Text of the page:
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05-30-2003, 10:02 AM
Dallas has reason to be proud
By Terry Brown
NBA Insider
Friday, May 30
Updated: May 30
10:41 AM ET

On Wednesday, October 30, 2002, the Dallas Mavericks defeated the Memphis Grizzlies, 119-108, to win the first of what would become a 14-game win-streak to start the season and eventually 60 in all to lead the league.

But, at that time, everyone was talking about the Lakers, the Kings and the Spurs.

On Thursday, May 29, 2003, the Dallas Mavericks lost to the San Antonio Spurs, 90-78, to be eliminated from the Western Conference Finals and end a postseason that saw them go 10-10.

But, this time, everyone is talking about the Dallas Mavericks.

"It's going to be hard to get back here," Nick Van Exel said in the LA Times. "We've got to be real with ourselves. Right here was a great opportunity to get to the Finals. L.A.'s going to be good next year. Sacramento's going to be good. San Antonio's going to be good. Minnesota's going to be good, Phoenix is going to be good. It's going to be tough to get to this position and we really let it slip away."

Many will say the Mavericks were lucky to get by the Portland Trail Blazers because of injuries to Derek Anderson and Scottie Pippen and Dale Davis. They will say that they were lucky to get by the Sacramento Kings because of an injury to Chris Webber.

Well, then those very same people should be saying the San Antonio Spurs were lucky to get by the Dallas Mavericks because of an injury to Dirk Nowitzki.

"We have a lot to be proud of," Steve Nash said in the Dallas Morning News. "But at the same time, we didn't realize our goal, and it hurts. We were so close to it [the NBA Finals], and to not realize it is disappointing. You'd like to think you'll be back here every year. But you never know."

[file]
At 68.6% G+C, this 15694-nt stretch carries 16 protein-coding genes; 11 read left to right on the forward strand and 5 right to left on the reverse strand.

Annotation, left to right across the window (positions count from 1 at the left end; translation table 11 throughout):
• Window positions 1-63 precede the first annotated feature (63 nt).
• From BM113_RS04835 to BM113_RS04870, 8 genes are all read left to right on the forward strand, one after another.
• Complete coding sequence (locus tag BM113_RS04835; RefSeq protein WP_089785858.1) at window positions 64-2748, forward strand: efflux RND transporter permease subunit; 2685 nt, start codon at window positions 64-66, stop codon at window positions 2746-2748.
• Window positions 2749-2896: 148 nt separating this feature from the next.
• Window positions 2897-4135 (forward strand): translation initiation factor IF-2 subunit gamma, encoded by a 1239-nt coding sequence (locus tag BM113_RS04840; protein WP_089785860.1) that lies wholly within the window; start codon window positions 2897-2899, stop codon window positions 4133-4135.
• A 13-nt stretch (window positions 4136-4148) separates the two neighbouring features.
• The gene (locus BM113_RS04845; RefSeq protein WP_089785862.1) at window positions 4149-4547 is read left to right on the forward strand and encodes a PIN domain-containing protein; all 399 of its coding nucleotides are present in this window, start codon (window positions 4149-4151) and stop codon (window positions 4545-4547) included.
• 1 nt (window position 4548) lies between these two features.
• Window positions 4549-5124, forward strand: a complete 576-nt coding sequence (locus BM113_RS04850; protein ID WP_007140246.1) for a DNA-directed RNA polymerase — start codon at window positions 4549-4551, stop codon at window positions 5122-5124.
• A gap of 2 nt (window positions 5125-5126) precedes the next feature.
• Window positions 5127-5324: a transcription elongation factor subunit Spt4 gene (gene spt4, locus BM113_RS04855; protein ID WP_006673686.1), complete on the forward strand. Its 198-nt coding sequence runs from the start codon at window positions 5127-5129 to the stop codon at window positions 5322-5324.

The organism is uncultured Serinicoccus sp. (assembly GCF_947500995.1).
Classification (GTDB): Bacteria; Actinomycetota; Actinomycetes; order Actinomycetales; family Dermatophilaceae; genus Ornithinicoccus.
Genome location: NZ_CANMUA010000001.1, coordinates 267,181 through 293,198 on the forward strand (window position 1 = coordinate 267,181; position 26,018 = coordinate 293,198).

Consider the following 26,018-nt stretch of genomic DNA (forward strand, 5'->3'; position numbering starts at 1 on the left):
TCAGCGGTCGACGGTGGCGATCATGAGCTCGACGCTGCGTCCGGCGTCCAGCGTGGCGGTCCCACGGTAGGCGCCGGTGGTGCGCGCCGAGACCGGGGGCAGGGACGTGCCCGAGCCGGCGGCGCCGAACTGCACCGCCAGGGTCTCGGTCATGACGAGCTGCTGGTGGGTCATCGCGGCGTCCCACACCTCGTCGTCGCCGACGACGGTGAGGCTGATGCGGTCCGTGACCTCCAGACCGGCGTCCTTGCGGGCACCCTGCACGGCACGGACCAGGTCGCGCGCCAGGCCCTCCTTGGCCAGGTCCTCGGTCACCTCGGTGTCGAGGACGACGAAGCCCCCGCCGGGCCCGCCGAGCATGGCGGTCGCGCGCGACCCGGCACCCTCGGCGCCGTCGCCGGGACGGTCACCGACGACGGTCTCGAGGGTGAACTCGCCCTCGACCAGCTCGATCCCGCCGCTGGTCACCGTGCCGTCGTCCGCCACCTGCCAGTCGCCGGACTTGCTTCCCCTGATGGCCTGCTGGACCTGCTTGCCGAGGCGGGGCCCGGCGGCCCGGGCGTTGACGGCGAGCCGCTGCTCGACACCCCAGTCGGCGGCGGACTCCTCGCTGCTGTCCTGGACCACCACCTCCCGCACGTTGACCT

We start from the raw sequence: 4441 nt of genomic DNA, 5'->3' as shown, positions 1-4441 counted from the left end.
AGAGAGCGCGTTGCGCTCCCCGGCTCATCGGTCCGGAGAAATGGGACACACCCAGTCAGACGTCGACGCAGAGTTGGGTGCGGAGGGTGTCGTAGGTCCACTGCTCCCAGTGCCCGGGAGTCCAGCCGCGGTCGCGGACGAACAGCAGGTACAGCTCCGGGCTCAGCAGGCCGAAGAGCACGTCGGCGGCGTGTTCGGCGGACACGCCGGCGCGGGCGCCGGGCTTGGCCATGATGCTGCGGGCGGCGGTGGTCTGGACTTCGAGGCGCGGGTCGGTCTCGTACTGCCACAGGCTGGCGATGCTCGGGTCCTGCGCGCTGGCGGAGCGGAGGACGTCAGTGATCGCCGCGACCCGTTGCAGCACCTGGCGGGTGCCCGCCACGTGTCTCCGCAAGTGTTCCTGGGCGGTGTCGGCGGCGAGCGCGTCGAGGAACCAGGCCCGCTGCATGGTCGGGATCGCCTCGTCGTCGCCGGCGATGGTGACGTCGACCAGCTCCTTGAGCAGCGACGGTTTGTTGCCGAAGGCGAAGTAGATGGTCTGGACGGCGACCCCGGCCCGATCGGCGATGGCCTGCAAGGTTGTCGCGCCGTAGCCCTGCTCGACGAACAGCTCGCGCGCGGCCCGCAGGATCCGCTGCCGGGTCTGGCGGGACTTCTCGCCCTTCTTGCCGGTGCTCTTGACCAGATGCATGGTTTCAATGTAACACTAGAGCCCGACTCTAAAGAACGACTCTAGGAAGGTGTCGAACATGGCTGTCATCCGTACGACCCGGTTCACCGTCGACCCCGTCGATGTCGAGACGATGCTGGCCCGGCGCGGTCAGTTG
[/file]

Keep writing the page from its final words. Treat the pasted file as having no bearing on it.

And many will say the Dallas Mavericks are too weak across the frontline to return next season, they rely too much on the outside shot and don't play enough defense.

But those are the same people who don't realize that, even without their premier power forward, they outscored the Spurs, 36-34, in the paint, blocked twice as many shots as their opponents and nearly fought them to a draw on the boards, 44-42, only to lose because, of all things, the Spurs made twice as many three-pointers.

"I've never been more proud of a team," Maverick head coach Don Nelson said in the San Antonio Express News. "It's not the perfect team. We have holes in our team, but those guys played hard and they found ways to win. They found a way to blend together and become one. That is what you want your teams to do."

And many will point out the Mavericks have peaked, they've spent nearly all the money they possibly can already far exceeding the league's salary cap, they've traded all the players they can, and, with such a good regular season record, can't possibly get an impact player in the draft.

But they fail to point out that these same Mavericks have gone from 19 wins in 1999 to 40 to 53 to 60 this year. And, as Kevin Sherrington points out in the Morning News, six of the current Mavs have more than doubled the number of playoff games they had in their careers as this one team in one year has played nearly a quarter of postseason games in this franchise's history.

"The jewelry is all that matters," Van Exel said in the Dallas Morning News. "I thought it was a team of destiny early on, definitely. You don't just go 14-0 [to start the season] in the NBA. That's something special. I was telling guys this was our year. But we had to believe it. And we did."

And in the coming days, everyone will be talking about the San Antonio Spurs and New Jersey Nets, almost forgetting that, with one, maybe two weeks left in the entire 2003 NBA season, we were still talking about the Dallas Mavericks.